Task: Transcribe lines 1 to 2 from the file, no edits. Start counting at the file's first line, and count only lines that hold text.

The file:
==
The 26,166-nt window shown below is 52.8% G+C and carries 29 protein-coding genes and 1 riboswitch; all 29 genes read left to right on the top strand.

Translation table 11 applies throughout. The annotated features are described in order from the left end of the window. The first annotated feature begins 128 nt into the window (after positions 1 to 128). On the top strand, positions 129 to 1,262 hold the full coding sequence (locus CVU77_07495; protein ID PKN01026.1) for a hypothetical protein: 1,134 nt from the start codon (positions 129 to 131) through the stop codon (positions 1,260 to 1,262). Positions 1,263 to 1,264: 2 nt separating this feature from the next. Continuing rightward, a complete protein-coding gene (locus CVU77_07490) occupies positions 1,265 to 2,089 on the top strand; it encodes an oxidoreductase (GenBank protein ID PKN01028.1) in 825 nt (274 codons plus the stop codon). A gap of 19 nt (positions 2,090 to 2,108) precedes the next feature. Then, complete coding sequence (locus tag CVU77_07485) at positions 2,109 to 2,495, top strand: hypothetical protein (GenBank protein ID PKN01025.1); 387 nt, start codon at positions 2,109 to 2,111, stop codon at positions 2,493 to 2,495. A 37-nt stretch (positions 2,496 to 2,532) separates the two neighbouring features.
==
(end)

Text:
The 26,166-nt window shown below is 52.8% G+C and carries 29 protein-coding genes and 1 riboswitch; all 29 genes read left to right on the top strand.

Translation table 11 applies throughout. The annotated features are described in order from the left end of the window. The first annotated feature begins 128 nt into the window (after positions 1 to 128). On the top strand, positions 129 to 1,262 hold the full coding sequence (locus CVU77_07495; protein ID PKN01026.1) for a hypothetical protein: 1,134 nt from the start codon (positions 129 to 131) through the stop codon (positions 1,260 to 1,262). Positions 1,263 to 1,264: 2 nt separating this feature from the next. Continuing rightward, a complete protein-coding gene (locus CVU77_07490) occupies positions 1,265 to 2,089 on the top strand; it encodes an oxidoreductase (GenBank protein ID PKN01028.1) in 825 nt (274 codons plus the stop codon). A gap of 19 nt (positions 2,090 to 2,108) precedes the next feature. Then, complete coding sequence (locus tag CVU77_07485) at positions 2,109 to 2,495, top strand: hypothetical protein (GenBank protein ID PKN01025.1); 387 nt, start codon at positions 2,109 to 2,111, stop codon at positions 2,493 to 2,495. A 37-nt stretch (positions 2,496 to 2,532) separates the two neighbouring features.